But I THOUGHT I could, because you see, during these past few decades, I have done quite a lot of walking, especially since moving to California. I used to work in Downtown Los Angeles, and at least two or three times a week, I’d actually walk from my apartment building to my office, four miles one way.

When the Red Line was built, I moved to the Valley and took the subway to work, but always got off a stop or two before my office building, so I could continue my morning walks.

And I loved it! I got intimately familiar with all the sidewalks, traffic lights, and public restrooms between Union Station and Bunker Hill. (I even got to see the chaos surrounding the O.J. Simpson trial, up close and personal, walking past the Hall of Justice every morning.)

Not only that, but early in my So Cal residency, I even climbed the entirety of a pretty steep switchback trail to the top of a (relatively short) mountain called Echo Mountain, north of Altadena, California. I was fascinated by the fact that there’d once been a railroad (the Mount Lowe Railway) stretching from Downtown all the way up to the top of this mountain, and made myself climb to the top to see the ruins of the old hotel


So, walking and I – we had a history.

But by the time I saw my nurse-practitioner last year, I’d been “downsized” from my Downtown job, and was living a very sedentary life with my husband in the Valley. With no incentive to go anywhere other than the grocery store, my daily walking dwindled to once a week, if that.

Still, there was no way I was going to have weight loss surgery. I’d known people who’d had it, and had terrible health problems afterwards. Plus, there was just something inside me — maybe the spirits of my pioneer ancestors — that rebelled at the idea of taking the “easy way out.” (Before you start throwing rocks at your screen, I KNOW surgery isn’t “easy”! This was just me being overly paranoid, okay? Hang in there!)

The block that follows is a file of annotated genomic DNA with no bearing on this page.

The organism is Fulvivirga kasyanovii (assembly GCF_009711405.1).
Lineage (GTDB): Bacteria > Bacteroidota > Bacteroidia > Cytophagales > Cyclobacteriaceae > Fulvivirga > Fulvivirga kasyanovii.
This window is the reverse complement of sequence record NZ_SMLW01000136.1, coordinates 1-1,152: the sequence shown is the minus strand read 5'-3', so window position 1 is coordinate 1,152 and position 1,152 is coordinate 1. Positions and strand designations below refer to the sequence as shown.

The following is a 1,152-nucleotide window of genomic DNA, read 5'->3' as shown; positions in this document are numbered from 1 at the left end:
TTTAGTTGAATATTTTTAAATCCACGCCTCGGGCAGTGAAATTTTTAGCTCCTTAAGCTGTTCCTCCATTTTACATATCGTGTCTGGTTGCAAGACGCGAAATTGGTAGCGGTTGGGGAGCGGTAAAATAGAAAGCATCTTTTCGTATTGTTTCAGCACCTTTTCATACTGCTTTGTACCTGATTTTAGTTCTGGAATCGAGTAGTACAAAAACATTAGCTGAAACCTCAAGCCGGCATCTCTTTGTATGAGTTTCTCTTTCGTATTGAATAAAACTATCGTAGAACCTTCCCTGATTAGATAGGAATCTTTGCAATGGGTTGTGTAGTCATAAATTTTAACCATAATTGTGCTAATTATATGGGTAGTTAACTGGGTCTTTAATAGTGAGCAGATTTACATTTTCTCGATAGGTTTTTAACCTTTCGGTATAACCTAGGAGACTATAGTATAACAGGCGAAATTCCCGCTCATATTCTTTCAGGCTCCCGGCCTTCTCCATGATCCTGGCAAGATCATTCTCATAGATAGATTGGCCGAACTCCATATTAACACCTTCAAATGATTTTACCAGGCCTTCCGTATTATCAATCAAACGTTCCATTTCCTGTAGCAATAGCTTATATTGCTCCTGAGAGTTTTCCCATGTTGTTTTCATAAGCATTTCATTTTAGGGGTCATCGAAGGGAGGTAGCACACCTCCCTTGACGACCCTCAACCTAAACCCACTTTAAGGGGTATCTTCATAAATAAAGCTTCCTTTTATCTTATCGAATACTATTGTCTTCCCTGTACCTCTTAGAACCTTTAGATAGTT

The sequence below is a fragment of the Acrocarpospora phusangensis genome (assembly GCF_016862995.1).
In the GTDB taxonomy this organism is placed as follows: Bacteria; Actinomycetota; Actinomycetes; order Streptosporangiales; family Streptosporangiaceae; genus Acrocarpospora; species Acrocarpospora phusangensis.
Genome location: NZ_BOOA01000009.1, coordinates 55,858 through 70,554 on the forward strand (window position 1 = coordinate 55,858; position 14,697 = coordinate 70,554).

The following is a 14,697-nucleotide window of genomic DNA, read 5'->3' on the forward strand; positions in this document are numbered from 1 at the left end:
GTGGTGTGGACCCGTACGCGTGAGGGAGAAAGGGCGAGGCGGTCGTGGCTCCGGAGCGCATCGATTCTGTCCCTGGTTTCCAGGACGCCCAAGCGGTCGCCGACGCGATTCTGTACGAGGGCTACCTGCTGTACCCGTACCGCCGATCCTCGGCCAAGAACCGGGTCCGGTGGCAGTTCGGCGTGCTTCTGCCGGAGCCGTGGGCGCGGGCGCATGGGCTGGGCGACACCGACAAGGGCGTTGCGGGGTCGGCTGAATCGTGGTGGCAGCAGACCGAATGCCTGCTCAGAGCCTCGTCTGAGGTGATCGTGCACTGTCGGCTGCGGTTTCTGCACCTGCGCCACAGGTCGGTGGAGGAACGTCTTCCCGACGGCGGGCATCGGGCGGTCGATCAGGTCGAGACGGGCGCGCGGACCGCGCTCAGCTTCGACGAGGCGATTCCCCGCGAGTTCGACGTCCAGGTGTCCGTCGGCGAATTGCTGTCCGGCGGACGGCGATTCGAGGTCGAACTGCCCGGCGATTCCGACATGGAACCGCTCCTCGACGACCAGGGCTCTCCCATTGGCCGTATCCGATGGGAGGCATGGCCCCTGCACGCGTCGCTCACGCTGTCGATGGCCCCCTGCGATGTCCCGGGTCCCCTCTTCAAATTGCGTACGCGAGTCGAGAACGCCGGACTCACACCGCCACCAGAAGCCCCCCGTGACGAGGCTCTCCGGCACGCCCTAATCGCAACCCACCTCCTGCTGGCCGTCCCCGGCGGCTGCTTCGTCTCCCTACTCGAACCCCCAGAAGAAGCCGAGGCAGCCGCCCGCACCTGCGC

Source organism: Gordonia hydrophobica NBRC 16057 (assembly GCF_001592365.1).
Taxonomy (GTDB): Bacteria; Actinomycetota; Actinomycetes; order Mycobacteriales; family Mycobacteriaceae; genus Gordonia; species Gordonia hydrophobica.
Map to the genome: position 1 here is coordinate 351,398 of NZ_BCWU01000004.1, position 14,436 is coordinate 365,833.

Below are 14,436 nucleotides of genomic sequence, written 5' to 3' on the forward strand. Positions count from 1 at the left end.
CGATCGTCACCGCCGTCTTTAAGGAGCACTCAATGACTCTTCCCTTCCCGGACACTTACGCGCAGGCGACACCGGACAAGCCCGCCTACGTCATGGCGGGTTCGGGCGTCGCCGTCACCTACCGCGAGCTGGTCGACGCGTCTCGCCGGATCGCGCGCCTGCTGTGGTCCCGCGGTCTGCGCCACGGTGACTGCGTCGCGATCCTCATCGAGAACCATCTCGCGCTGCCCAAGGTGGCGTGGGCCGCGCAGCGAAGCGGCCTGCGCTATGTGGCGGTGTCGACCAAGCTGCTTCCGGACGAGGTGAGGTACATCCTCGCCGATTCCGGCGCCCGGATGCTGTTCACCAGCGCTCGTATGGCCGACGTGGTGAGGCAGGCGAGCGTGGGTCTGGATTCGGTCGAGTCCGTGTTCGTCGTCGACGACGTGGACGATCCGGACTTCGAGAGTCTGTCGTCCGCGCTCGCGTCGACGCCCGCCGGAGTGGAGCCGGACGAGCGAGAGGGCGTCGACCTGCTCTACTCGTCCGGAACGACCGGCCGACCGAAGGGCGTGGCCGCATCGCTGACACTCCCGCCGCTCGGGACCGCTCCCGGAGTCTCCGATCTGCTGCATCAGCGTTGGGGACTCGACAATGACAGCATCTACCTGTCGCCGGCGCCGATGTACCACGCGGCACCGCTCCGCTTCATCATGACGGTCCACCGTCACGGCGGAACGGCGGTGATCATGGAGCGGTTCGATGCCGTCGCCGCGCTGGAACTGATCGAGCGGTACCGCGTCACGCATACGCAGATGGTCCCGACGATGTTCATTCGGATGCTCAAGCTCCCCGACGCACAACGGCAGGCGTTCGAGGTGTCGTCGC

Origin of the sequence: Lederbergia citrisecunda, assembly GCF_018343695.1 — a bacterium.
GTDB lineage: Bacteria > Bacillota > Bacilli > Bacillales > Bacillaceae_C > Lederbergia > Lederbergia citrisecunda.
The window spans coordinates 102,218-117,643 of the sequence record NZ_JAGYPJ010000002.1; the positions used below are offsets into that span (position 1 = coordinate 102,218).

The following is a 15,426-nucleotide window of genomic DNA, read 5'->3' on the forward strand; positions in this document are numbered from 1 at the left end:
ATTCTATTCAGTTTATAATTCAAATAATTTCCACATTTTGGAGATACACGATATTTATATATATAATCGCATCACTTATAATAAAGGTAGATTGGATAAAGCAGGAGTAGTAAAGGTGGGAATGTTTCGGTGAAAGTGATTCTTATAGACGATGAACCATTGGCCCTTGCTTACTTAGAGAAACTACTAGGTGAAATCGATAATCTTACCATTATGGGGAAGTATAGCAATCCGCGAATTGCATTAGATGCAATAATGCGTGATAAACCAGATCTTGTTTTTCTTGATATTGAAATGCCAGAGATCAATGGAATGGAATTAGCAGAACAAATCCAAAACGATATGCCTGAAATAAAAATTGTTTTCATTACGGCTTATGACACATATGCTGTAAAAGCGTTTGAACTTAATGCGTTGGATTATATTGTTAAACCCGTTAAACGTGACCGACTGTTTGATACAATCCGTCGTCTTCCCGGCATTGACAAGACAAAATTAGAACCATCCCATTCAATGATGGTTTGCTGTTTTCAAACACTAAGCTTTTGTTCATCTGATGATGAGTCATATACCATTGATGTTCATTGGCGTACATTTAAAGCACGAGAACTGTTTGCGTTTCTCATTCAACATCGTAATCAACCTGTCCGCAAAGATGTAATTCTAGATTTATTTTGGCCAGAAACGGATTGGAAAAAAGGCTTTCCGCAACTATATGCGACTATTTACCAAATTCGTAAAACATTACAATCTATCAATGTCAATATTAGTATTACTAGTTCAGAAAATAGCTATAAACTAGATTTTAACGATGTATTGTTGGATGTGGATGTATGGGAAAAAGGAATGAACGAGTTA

So, no surgery for me. And yet — when I got home, I couldn’t stop thinking about the whole idea of trying, yet again, to lose weight. And I realized that, in spite of all the Fat Acceptance messages I’d absorbed, I really did want to try again, one more time.

A couple of years ago, I had read a book called “The No-S Diet” by an engineer named Reinhard Engels. The basic concept is so simple that (as the author himself pointed out) you really just needed to read the subtitle on the front cover:

“No snacks, seconds, or sweets, except on days that start with S.”

In other words, three meals a day, and that’s it.

I liked the concept because it was simple and easy to remember, and had dabbled with it for a while, but lost interest one hot August weekday when I was craving a giant ice cream sandwich. (spoiler alert: foreshadowing!!)

Now I remembered it, and decided this might be the perfect plan to start a more serious weight-loss effort with. And my husband, bless his heart, agreed to go along with it and try it with me.

Here’s what really made the difference this time: being a good Catholic ( more or less ), I decided to enlisted the Lord in my efforts, making a solemn promise to Him that I would stick with this plan for AT LEAST three months before giving up and/or trying something else. I actually stood in front of the altar (when no one else was there, naturally) and raised my hand, Scarlett O’Hara-like, as I made my pledge:

“As God is my witness, I’ll never snack again, except on Saturdays, Sundays, and ‘special’ days!”


And it worked! The weight loss was slow – maybe a pound a month, if that — but the important thing was that after years of “mindless eating,” I felt in control of what I was eating. I could see exactly what I was consuming, at every meal, and decide whether or not a particular food was worthy of a place on my plate.

Satisfied with how easy it was, I renewed my pledge to God three months later. Everything was fine — until the hot weather struck, early in the spring — and I realized I was at a fork in the road.

(To be continued!)